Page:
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Published:  23 July, 2008

Mark van der Goot Chef sommelier, The Flying Pig Restaurant at the Stonor Arms, Oxfordshire Interview: John Stimpfig

Why the move from metropolitan London to leafy Oxfordshire? A combination of factors. First, it was a good time to move on because we'd got to the level we were aiming for at the Greenhouse. Second, because this was a great opportunity for personal and professional reasons.

What's different about the Flying Pig? One difference is undoubtedly the Australian' service and style factor, which I call fine dining without the faff. That means trying to achieve less formality without compromising the technical service or quality. Then there's our fantastic food and cellar, and the way we match the two.

How do you put together your food and wine recommendations? What we do is break down the dishes into the prominent flavours and look at things like spices, acid or cream. Then we try to complement those flavours with components in the wine, such as sugar, tannin or fruit. I work closely with chef James McLean and the boys in the kitchen, and we talk about which wines work well in terms of accentuating the better points of the dish.

You've got 1,200 wines on the list. Wouldn't 600 suffice? Are you kidding? That's like telling my wife she only needs three pairs of shoes. Wine is my passion, so more is obviously better. A big list is important around here because there are a lot of people with big cellars who know their wine. Another reason is that we're aiming for a Wine Spectator Award.

What's the local catchment area? Probably a radius of 10-15 miles. But we have rooms too, so we get some London weekenders. Also the corporate market is coming back a bit, with companies booking dinner and accommodation one or two nights a week. It requires a bit of marketing, but there's a spend of around 30-40 a bottle and they tend to drink a lot. And often they come back with their wives afterwards.

What's the average cover spend on wine compared to London? It's about 18 a head here and it was 26 a head at the Greenhouse. So I'm very happy that I don't have to charge London prices. Ironically though, the hidden overheads are just as high. The problem in the country is that here you pay for all your deliveries and you get charged for having your waste picked up. Plus you're still paying council tax. So there's a lot of pressure on restaurant businesses like us outside London.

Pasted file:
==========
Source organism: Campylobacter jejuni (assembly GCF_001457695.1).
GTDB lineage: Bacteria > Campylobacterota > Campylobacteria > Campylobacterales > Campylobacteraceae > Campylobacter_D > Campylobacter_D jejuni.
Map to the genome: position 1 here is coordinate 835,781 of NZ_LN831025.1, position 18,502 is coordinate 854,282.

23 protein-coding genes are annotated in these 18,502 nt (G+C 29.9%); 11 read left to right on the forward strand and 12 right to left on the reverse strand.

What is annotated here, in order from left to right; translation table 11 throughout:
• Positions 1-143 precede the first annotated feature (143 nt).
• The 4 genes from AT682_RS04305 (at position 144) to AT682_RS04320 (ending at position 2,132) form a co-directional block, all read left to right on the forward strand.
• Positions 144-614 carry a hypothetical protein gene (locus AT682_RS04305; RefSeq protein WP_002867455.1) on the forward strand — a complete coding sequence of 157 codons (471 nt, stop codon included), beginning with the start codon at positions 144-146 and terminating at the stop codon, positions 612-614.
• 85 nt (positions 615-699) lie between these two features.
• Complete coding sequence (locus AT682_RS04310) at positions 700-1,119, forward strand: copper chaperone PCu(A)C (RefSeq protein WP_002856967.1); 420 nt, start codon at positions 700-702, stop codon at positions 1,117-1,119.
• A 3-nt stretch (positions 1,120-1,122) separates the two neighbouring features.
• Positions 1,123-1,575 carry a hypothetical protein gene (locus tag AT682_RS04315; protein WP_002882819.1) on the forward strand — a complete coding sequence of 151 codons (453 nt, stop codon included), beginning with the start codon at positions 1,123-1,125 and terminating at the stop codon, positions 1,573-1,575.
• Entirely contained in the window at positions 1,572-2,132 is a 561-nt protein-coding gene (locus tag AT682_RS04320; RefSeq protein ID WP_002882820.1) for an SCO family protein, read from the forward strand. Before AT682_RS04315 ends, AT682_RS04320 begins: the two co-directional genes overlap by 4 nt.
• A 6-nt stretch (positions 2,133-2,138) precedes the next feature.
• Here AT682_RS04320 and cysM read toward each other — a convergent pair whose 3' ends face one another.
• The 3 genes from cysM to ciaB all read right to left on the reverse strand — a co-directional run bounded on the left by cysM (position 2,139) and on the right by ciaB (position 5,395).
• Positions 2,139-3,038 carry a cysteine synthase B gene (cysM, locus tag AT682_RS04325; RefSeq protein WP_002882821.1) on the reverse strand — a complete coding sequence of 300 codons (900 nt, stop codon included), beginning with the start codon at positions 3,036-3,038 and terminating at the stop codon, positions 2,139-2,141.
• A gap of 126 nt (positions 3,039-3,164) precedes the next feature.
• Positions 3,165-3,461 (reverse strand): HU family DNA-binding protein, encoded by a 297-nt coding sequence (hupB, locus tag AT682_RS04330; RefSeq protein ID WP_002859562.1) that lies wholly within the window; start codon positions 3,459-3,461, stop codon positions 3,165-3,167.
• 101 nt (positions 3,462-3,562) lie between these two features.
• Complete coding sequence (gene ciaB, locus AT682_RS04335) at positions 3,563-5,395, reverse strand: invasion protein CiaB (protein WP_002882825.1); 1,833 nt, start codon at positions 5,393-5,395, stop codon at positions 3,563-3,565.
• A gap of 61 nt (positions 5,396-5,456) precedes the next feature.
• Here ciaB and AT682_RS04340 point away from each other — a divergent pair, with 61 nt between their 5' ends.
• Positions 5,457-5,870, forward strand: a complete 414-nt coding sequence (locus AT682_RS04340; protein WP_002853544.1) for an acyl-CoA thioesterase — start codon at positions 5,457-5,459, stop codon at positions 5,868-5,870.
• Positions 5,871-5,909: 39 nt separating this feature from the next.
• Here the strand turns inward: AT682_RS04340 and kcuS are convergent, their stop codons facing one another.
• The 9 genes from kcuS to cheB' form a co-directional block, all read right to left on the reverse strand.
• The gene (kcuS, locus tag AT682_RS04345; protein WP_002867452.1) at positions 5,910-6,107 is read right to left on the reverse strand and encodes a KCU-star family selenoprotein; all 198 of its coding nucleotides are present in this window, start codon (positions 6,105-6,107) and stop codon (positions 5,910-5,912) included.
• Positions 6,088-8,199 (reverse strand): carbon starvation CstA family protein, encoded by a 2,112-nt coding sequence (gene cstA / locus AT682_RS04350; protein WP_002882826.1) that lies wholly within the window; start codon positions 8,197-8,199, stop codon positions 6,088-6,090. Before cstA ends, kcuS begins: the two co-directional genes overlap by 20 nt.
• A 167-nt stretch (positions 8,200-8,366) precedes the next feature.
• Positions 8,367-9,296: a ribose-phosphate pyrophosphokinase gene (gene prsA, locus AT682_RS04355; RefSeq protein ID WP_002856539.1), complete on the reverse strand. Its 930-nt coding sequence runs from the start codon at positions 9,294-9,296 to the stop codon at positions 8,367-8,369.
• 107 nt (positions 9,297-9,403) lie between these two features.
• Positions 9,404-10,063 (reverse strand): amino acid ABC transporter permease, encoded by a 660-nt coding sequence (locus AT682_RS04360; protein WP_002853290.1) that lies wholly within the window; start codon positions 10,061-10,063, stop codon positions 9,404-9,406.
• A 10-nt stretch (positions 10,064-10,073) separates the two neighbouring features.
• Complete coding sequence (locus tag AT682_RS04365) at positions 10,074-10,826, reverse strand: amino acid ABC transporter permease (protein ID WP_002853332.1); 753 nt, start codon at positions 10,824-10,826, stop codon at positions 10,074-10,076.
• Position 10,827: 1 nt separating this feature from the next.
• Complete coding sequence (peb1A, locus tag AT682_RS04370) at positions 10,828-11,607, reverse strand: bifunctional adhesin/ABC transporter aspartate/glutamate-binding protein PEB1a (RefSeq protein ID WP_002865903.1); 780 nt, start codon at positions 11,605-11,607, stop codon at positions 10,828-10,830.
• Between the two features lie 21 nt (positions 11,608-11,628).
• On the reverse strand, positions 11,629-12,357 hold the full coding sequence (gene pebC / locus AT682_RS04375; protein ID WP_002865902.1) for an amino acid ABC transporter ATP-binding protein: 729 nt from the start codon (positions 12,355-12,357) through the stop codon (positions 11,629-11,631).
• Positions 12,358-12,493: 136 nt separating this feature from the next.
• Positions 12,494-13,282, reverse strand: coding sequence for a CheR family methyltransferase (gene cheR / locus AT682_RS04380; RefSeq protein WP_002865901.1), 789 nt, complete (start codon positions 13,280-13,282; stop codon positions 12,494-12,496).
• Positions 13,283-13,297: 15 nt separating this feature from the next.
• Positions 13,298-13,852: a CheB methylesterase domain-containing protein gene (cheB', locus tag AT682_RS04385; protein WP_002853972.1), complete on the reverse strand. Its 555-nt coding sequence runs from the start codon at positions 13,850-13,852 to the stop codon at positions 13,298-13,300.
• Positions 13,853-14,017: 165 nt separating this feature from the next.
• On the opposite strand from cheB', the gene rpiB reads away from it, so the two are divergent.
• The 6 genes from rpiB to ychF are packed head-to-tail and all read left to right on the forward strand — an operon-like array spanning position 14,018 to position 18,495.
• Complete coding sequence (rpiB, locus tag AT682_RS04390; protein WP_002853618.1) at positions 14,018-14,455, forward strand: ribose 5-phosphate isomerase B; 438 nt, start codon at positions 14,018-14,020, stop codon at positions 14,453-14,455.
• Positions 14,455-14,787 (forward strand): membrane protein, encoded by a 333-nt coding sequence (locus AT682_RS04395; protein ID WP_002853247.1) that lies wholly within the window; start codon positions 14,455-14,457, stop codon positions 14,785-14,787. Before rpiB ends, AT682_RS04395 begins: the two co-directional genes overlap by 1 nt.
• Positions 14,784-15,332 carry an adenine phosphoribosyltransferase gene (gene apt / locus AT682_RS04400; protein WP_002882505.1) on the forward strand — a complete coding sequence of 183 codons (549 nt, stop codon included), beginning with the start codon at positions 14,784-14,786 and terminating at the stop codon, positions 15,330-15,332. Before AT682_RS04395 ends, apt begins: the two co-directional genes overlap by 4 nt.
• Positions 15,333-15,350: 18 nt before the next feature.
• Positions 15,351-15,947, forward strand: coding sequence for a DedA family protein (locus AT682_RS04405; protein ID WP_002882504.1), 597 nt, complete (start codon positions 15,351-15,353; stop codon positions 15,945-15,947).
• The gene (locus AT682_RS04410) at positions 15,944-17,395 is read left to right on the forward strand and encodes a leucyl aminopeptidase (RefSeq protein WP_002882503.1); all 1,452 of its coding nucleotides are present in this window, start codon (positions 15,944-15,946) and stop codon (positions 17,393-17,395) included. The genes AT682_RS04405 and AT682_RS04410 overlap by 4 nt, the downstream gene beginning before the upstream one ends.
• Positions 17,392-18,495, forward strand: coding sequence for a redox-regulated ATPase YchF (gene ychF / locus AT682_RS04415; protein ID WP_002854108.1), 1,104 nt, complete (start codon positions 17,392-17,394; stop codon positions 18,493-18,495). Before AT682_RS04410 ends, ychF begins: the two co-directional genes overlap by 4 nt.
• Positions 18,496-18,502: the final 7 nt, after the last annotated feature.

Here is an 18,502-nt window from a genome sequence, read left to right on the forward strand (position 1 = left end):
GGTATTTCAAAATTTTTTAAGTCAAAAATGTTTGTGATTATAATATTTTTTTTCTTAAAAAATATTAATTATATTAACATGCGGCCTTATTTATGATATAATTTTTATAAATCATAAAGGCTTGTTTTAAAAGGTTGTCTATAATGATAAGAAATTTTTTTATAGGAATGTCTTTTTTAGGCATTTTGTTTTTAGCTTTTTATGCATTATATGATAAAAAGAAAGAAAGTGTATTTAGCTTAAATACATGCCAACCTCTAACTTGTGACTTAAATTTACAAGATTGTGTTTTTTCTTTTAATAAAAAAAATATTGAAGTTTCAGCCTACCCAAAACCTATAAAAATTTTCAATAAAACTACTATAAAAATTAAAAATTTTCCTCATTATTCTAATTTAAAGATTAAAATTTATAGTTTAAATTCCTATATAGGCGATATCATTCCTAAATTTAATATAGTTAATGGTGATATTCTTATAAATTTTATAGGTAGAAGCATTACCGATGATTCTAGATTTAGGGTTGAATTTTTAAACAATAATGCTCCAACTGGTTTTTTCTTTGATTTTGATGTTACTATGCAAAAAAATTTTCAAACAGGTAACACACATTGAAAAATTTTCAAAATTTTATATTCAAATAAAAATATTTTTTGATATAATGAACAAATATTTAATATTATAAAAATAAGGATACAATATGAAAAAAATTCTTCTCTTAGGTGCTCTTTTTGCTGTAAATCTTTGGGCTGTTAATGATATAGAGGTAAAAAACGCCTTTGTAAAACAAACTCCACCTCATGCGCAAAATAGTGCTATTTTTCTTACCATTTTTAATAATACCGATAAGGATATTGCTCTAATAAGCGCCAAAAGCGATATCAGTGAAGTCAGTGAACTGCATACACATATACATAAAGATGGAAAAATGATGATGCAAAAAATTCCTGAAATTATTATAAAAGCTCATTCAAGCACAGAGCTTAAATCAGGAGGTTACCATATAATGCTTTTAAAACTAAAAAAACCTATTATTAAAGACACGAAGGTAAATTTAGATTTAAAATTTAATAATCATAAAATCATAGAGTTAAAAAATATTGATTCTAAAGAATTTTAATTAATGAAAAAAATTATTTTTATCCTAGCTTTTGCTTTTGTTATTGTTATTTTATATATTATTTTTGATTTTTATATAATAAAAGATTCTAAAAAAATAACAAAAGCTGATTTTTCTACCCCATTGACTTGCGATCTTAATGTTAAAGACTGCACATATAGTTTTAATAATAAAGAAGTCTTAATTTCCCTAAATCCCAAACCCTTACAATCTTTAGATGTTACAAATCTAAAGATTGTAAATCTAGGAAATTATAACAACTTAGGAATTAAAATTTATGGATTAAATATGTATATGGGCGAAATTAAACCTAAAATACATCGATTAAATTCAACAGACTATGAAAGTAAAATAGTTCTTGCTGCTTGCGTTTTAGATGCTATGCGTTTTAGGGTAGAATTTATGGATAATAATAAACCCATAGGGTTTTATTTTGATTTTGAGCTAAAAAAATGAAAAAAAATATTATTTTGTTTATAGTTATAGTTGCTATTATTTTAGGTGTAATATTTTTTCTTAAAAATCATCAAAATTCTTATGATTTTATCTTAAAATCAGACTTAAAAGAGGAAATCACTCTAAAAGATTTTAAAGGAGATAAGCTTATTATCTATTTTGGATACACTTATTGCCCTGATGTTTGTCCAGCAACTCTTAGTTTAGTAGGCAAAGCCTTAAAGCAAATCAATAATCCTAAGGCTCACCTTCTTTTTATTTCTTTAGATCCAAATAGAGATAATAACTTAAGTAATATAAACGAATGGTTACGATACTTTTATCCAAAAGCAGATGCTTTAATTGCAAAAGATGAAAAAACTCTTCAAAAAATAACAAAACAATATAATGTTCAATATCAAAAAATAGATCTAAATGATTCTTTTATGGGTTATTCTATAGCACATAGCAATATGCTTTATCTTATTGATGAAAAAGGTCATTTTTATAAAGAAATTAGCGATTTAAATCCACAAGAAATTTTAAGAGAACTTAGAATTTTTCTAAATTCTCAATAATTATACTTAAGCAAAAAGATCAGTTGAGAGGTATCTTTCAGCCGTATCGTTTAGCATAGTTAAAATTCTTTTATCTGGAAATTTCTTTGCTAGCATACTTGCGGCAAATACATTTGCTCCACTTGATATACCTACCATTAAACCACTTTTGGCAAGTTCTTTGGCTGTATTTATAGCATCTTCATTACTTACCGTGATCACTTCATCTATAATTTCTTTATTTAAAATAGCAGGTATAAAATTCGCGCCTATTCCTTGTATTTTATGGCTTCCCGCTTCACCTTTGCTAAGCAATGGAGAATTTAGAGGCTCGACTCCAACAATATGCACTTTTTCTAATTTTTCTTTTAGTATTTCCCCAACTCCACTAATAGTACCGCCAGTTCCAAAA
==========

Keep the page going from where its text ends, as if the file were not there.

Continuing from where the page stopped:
Is such a large cellar difficult to manage? Not if you really know your cellar and your job. I'm down there a lot and I build up a picture in my mind of exactly what wines I've got. And because I'm so into it, it's not hugely taxing.

What are your current wine passions and are they reflected on the list? Over the summer I was heavily into Germany and Austria. But now it's winter, I'm going back to New World reds. My father just sent over a few new Australian wines, which look very exciting. And California is coming back on the radar since prices have come down. Now you can find some really interesting things at an accessible level.

Where's the best value on the list? Obviously, I want the top end of the list to be accessible because there's no point in having these wines if they don't sell. But I want value all the way through. That's why I spend more time looking for wines under 20. Anyone can buy great wines. To me, the real challenge is finding wines under 20 that you're really happy with and that offer absolute value for money.

Such as? The Sartorelli's 2002 Marche Verdicchio. Or Orvietos, Madirans, Bergerac Secs and Albarinos from better producers. They're usually provincial wines from Europe like Touraine Sauvignon Blancs, which would outpoint a lot of pricier Sancerres.

Where are you strongest? In the New World, we're very good on New Zealand Pinots, Australian Shiraz and Cabs and Californian Cabernets too. In the Old World, we're good on Burgundy, South West France and the Rhone. And we're pretty punchy in Italy and Austria. But the list is evolving all the time.

Why have you grouped the wines by varietal rather than region? I always found it frustrating working a list by region because the Old World always goes at the front. And with a big list people just lose patience and never get past page six. Also, people don't always have a good knowledge of grape varieties and regions. This gets round that without causing embarrassment. So it's a good and practical way of showing the range as well as introducing new wines.

Your list has 92 pages. Any short-cuts? Yes. People can flick to the Sommelier's selection, which is a flight of six whites and reds with tasting notes. It's very practical and extremely useful. Probably about 10-15% of customers use it as a short-cut.